In the decades directly following the Holocaust, American Jewish leaders anxiously debated how to preserve and produce what they considered authentic Jewish culture, fearful that growing affluence and suburbanization threatened the future of Jewish life. Many communal educators and rabbis contended that without educational interventions, Judaism as they understood it would disappear altogether. They pinned their hopes on residential summer camps for Jewish youth: institutions that sprang up across the U.S. in the postwar decades as places for children and teenagers to socialize, recreate, and experience Jewish culture. Adults' fears, hopes, and dreams about the Jewish future inflected every element of camp life, from the languages they taught to what was encouraged romantically and permitted sexually. But adult plans did not constitute everything that occurred at camp: children and teenagers also shaped these sleepaway camps to mirror their own desires and interests and decided whether to accept or resist the ideas and ideologies their camp leaders promoted. Focusing on the lived experience of campers and camp counselors, The Jews of Summer demonstrates how a cultural crisis birthed a rite of passage that remains a significant influence in American Jewish life.

Paper $28.00 9781503633889
Cloth $90.00 9781503632936
cover for Jewish Culture between Canon and Heresy:  | David Biale
Jewish Culture between Canon and Heresy
David Biale

This career-spanning anthology from prominent Jewish historian David Biale brings over a dozen of his key essays together for the first time. These pieces, written between 1974 and 2016, are all representative of a method Biale calls "counter-history": "the discovery of vital forces precisely in what others considered marginal, disreputable and irrational." The themes that have preoccupied Biale throughout the course of his distinguished career—in particular power, sexuality, blood, and secular Jewish thought—span the periods of the Bible, late antiquity, and the Middle Ages to the twentieth century. Exemplary essays in this volume argue for the dialectical relationship between modernity and its precursors in the older tradition, working together to "brush history against the grain" in order to provide a sweeping look at the history of the Jewish people. This volume of work by one of the boldest and most intellectually omnivorous Jewish thinkers of our time will be essential reading for scholars and students of Jewish studies.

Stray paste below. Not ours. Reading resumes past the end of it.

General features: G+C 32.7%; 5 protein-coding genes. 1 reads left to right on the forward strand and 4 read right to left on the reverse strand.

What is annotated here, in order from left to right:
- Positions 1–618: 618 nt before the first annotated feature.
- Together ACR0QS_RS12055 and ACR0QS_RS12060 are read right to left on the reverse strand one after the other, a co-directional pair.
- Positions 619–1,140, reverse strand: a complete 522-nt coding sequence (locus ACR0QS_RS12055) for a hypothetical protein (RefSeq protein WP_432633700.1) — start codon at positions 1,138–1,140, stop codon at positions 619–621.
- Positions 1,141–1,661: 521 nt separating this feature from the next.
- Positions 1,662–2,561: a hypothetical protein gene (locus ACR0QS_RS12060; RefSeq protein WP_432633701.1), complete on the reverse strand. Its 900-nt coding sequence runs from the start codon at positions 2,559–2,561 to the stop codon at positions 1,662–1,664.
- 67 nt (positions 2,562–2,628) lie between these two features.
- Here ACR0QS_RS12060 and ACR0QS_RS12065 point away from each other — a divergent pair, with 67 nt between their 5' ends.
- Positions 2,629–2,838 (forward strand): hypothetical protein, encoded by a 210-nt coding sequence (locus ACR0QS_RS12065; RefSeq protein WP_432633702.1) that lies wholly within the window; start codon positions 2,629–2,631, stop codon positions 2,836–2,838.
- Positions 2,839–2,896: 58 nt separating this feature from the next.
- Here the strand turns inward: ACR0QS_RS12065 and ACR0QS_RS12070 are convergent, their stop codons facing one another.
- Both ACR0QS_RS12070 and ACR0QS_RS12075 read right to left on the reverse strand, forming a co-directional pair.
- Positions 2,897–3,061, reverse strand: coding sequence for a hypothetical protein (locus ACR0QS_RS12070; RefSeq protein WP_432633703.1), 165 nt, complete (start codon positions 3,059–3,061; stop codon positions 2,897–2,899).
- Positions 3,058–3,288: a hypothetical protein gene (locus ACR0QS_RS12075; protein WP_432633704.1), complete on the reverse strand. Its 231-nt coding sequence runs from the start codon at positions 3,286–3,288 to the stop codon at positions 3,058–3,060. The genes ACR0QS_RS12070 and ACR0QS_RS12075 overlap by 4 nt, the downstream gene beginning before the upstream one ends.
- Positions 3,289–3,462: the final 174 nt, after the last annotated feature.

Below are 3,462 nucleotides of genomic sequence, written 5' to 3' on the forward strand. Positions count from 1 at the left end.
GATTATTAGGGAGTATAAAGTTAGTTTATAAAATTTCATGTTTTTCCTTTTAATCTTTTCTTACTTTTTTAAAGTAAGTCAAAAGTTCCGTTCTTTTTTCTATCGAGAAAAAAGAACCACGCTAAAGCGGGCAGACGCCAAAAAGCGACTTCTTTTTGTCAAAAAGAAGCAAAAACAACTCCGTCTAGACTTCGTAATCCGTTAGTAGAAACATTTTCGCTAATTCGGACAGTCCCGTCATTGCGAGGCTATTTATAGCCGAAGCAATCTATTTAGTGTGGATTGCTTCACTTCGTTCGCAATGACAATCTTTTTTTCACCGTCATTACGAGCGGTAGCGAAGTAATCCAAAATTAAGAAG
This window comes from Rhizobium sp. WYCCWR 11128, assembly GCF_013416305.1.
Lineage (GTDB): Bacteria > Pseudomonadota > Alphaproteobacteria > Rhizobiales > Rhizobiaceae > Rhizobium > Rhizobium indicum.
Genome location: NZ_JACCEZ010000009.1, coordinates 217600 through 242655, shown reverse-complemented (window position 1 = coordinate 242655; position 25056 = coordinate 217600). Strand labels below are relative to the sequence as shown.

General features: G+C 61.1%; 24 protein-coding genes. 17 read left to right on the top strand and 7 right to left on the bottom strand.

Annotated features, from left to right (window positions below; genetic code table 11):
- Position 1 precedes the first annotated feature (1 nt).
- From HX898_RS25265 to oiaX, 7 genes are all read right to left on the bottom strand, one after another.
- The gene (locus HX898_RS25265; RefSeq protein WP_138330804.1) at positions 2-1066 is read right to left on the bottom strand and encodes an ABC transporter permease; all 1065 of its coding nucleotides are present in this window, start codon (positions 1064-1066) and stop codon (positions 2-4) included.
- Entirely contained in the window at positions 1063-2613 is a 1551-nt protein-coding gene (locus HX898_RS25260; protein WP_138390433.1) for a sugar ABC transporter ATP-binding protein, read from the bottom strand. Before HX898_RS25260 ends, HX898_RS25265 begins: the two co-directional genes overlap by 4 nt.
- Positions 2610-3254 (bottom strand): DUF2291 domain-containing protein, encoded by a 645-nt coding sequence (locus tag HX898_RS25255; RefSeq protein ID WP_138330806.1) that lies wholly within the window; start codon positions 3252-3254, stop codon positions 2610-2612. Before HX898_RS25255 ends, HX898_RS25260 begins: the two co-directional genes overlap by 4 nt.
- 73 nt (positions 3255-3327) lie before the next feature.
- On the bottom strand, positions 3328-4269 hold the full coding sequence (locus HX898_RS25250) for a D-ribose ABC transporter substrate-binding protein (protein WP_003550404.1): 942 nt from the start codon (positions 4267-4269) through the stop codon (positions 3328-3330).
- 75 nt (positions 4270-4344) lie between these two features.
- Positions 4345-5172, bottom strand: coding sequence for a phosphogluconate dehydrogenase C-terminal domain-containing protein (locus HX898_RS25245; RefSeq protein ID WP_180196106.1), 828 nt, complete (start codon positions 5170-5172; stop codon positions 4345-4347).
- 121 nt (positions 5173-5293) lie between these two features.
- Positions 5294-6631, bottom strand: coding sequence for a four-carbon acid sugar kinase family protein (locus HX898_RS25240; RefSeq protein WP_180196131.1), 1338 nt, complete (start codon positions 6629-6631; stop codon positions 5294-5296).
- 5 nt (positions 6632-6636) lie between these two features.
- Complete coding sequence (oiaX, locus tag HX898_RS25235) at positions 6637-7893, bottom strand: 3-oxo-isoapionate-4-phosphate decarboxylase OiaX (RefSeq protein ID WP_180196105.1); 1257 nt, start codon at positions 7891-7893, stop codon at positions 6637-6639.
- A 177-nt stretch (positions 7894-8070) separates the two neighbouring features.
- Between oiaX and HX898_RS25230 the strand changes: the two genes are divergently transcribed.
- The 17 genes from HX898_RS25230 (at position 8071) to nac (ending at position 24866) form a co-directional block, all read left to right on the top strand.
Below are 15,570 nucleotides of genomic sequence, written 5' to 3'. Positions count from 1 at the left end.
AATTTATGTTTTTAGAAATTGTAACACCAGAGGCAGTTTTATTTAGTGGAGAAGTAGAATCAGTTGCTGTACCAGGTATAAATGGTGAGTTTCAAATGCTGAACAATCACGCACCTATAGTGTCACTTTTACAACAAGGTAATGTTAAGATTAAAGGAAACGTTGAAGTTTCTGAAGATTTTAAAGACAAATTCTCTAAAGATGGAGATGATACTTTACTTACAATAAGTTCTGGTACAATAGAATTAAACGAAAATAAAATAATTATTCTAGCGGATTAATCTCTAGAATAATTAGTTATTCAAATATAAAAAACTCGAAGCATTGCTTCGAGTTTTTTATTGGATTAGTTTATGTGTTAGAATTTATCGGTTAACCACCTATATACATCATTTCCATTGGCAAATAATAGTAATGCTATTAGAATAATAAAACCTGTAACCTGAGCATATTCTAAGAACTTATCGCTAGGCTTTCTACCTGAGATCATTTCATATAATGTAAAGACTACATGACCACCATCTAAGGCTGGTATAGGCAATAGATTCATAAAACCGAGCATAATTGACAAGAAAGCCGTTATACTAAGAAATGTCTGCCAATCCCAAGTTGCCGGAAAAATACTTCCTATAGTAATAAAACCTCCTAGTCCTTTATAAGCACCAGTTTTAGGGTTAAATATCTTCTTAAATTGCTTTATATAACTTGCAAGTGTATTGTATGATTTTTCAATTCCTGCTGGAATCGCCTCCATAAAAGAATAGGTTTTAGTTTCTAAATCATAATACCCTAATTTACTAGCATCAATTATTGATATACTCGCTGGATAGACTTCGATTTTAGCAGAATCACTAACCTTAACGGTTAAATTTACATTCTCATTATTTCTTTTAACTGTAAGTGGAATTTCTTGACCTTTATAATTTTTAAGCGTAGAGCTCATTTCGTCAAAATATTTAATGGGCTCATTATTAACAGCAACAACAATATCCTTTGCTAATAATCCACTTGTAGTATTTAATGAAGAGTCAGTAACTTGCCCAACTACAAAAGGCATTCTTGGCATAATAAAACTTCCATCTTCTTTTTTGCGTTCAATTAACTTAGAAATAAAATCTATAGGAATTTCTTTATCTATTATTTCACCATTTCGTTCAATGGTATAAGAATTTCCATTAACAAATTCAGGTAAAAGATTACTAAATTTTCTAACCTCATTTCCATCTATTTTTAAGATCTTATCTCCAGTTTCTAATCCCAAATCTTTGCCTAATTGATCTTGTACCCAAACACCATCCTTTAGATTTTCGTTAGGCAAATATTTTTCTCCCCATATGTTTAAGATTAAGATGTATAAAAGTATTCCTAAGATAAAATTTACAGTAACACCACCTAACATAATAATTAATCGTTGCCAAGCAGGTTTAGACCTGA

Paper $30.00 9781503634343
Cloth $90.00 9781503634336
cover for Diary of a Black Jewish Messiah: The Sixteenth-Century Journey of David Reubeni through Africa, the Middle East, and Europe | Alan Verskin
Diary of a Black Jewish Messiah
The Sixteenth-Century Journey of David Reubeni through Africa, the Middle East, and Europe
Alan Verskin

In 1524, a man named David Reubeni appeared in Venice, claiming to be the ambassador of a powerful Jewish kingdom deep in the heart of Arabia. In this era of fierce rivalry between great powers, voyages of fantastic discovery, and brutal conquest of new lands, people throughout the Mediterranean saw the signs of an impending apocalypse and envisioned a coming war that would end with a decisive Christian or Islamic victory. With his army of hardy desert warriors from lost Israelite tribes, Reubeni pledged to deliver the Jews to the Holy Land by force and restore their pride and autonomy. He would spend a decade shuttling between European rulers in Italy, Portugal, Spain, and France, seeking weaponry in exchange for the support of his hitherto unknown but mighty Jewish kingdom. Many, however, believed him to favor the relatively tolerant Ottomans over the persecutorial Christian regimes. Reubeni was hailed as a messiah by many wealthy Jews and Iberia's oppressed conversos, but his grand ambitions were halted in Regensburg when the Holy Roman Emperor, Charles V, turned him over to the Inquisition and, in 1538, he was likely burned at the stake. Diary of a Black Jewish Messiah is the first English translation of Reubeni's Hebrew-language diary, detailing his travels and personal travails. Written in a Hebrew drawn from everyday speech, entirely unlike other literary works of the period, Reubeni's diary reveals both the dramatic desperation of Renaissance Jewish communities and the struggles of the diplomat, trickster, and dreamer who wanted to save them.

Paper $28.00 9781503634435
Cloth $85.00 9781503634428